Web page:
2. I am at that place in your life where adults ask you "What are you doing after high school?" and I used to use witty answers such as "get knocked up and married" or "take off to Europe and busk on street corners" but they stopped being funny when I considered the reality of keeping my job at Subway until I'm seventy-nine years old.

Now, here is what I think about choosing a career that you will do the rest of your life. It should be something that you a)enjoy and b) are actually good at. I mean, sure. You can practice something to gain skill-- like me playing volleyball. Believe me, I'm no natural athlete. And sure, I enjoy the sport, and I have built myself into a respectable player. But will I ever be as good as the players on my team that don't even have to think about the mechanics of it? The players that just effortlessly dig up back row hits, lunging and diving, and don't even have to worry about fitting into their tiny spandex shorts? Well, no.

I have tons of things that I like to do. I like art stuff, in a nutshell. I like playing piano and singing. I like editing videos. I like designing posters or graphic things. But the one thing that I believe that I both truly love, and am truly good at, is writing.

So, here's the problem. When "becoming a writer" is your answer to the career counselor's primary question, you have to be prepared to have some backup plans. Because being a writer, in a teacher (or parents') eyes is roughly akin to buying a one-way ticket to Hollywood and becoming a famous actor.

(in my defense, writing is respectable-- I could have told my parents I want to be a rock star.)

So, how will a blog help my plan to be a writer? It gives me practice. And it gives me a name on the Internet. So there. That is my reason.

3. It's summer time, and since my job as a Subway sandwich artist doesn't occupy my every waking moment... I'm bored. I need a creative pursuit.


It was interesting, unearthing this blog from the Matrix of Internet code. I went through my profile, cringing at the things my younger self had put as my interests.

As you bloggers will know, there's a spot to put your favorite books. Guess what my first four spots were taken up by? OH WAIT-- "Twilight". "New Moon." "Eclipse". "Breaking Dawn."

That's embarrassing.

It took my seventh-grade self an awkwardly long time to come to terms with the realization that those books were not respectable literature. I mean, Steph Meyer certainly caused a vampire sensation. Hats off to her-- those were the first vampire stories I had ever read, and the concept was fascinating (to the thirteen-year-old brain.) But, sadly, the writing just wasn't up to snuff. And, really, there was some unbelievable teenage bullshit.

I'm sorry, but eighteen-year-old couples (I guess the glittery vampire was like ninety, but whatevs) don't have that much RESTRAINT. I know Edward was a positive saint and everything, with all his limited touching of his girlfriend, but to make a love story believable, there has to be a little physical action in there.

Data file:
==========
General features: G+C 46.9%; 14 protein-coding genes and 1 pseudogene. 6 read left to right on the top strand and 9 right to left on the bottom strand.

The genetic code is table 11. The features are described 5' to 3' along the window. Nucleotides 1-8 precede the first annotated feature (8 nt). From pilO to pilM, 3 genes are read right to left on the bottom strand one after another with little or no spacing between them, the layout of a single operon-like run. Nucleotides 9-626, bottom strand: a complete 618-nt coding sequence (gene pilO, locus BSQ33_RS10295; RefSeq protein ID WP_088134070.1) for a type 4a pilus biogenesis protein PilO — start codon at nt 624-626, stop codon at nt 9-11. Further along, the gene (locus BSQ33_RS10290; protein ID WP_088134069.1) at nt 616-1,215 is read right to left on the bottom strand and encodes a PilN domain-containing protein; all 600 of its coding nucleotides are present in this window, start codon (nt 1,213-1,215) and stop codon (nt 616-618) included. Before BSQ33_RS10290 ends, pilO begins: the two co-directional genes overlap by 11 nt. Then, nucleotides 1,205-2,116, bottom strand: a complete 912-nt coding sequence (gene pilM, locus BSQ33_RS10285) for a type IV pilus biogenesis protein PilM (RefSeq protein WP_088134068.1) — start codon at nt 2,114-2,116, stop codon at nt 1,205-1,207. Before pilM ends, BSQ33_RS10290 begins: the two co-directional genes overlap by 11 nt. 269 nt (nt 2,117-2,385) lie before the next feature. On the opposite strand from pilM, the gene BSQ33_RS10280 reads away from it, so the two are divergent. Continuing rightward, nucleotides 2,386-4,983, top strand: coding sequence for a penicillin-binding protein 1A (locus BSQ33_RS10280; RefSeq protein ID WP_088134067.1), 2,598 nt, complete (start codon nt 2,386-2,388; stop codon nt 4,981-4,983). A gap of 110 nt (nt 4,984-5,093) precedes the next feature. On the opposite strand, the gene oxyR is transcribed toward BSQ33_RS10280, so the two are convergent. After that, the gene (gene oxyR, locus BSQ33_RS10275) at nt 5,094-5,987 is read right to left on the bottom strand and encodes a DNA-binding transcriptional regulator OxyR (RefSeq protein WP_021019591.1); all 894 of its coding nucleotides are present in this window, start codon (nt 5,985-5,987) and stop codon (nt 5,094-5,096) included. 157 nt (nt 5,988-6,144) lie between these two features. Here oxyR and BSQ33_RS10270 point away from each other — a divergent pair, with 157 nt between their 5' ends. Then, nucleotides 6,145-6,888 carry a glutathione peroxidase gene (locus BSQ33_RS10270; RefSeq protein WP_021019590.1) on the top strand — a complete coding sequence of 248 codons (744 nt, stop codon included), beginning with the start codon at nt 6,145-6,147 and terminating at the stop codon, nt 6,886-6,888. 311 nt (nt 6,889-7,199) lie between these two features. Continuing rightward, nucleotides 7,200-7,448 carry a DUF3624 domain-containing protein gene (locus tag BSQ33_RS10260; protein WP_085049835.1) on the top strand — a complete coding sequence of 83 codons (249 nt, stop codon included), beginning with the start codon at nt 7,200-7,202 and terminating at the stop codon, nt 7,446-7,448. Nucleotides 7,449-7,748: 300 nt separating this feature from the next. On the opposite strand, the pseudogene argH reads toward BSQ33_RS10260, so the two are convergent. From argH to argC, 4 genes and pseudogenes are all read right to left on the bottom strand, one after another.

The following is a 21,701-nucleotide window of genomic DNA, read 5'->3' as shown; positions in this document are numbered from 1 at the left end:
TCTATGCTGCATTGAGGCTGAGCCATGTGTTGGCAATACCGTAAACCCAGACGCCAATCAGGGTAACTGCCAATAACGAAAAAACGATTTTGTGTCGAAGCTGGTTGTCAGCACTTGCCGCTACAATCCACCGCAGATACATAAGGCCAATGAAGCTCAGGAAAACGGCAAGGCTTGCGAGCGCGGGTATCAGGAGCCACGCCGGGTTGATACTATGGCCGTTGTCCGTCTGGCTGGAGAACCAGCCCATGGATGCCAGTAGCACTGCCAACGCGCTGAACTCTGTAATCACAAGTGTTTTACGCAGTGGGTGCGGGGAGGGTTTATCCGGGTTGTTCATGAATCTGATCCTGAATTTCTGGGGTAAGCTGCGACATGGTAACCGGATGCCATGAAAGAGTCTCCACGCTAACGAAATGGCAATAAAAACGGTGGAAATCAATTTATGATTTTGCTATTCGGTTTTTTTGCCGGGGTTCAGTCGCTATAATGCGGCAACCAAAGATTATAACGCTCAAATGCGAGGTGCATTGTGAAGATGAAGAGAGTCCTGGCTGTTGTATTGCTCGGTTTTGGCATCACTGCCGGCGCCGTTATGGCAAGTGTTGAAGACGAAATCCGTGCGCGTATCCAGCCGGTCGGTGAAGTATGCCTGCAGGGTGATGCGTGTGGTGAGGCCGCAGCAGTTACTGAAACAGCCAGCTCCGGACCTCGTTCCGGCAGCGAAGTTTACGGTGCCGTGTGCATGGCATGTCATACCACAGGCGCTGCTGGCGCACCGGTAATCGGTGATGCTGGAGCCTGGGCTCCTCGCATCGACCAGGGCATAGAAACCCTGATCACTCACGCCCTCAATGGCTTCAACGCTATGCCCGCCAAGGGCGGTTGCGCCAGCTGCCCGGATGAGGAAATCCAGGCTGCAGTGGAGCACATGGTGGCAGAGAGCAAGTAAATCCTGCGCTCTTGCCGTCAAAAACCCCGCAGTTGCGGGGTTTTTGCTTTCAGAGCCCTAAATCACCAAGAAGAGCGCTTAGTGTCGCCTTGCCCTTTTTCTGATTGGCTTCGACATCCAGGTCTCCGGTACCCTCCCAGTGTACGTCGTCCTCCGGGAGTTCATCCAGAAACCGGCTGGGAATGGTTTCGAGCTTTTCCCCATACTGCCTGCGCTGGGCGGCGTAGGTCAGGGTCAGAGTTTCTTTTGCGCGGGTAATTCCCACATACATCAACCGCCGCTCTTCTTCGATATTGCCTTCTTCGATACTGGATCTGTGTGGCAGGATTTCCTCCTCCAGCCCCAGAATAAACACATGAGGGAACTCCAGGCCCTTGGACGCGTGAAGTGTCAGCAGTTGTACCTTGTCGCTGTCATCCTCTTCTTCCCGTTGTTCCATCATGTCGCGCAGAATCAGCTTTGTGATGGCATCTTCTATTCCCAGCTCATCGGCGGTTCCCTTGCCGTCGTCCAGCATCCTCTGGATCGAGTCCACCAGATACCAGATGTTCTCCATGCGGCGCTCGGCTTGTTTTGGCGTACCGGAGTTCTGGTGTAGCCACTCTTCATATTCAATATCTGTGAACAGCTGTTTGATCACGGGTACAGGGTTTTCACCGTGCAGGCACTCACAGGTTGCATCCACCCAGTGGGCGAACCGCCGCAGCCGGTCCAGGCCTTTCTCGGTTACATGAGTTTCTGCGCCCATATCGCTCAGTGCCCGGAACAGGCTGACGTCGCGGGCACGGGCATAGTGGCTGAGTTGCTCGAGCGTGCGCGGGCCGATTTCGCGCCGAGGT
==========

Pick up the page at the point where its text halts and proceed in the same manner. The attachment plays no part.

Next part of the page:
Like sex. Sorry to be vulgar, but it's 2013. It's just not very believable, otherwise.


For my music taste, I had something like three artists listed-- The Phantom of the Opera was number one.


JAECY. Okay, I went through a tiny obsession with that dark musical. And yes, I think Andrew Lloyd Webber wrote some riveting music there. And yes, I would go to see the musical again. But was that honestly all I listened to back in the day? That's strange to think about.

I'm much more musical than I used to be-- I joined Band in high school (yes, mega-band-geek) and I made some friends of the rock n' roll variety. So now I listen to old music, but it's because I like it. I used to never know what to listen to-- I would ask people to make me playlists of what was "cool" music, because I never knew. Now, I just listen to what I enjoy. Sometimes it's eighties rock ballads, sometimes it's obscure jazz from a local artist, sometimes it's the Grease soundtrack. I listen to what I love now, and even though people occasionally groan when I put on my "stoner music" I don't care because it's what I like.

People grow. People change. I'm a lot more comfortable with myself than I was the last time I avidly blogged.

Now, I am seventeen years old. I drive a 1990 Oldsmobile Cutlass. I sing in front of crowds. I'm the president of the Student Council in my school. I'm a published poet. All I want out of life is to make a living out of writing.




A Blank Page

That's kind of what New Years is about, isn't it? A fresh start. A new book. A blank page.

I just read on Steph's blog how she loves blank calendars, and I must say I agree. I don't know how many people actually bother to write in notebooks anymore, but for those of you who understand, is it not a thrill to crack the spine of a brand-new book? When the creamy pages are fresh and beautiful and there is no limit to your creativity. I keep personal journals, and every time I start a new one it feels like such a big deal. I practically plot out my first entry before carefully handwriting it. Of course, once you get farther in your handwriting grows sloppier, until your notebook is like an old friend. However, it's the kind of friend you feel comfortable getting angry at. This is when you scribble and scratch things out and long for a new book. :-)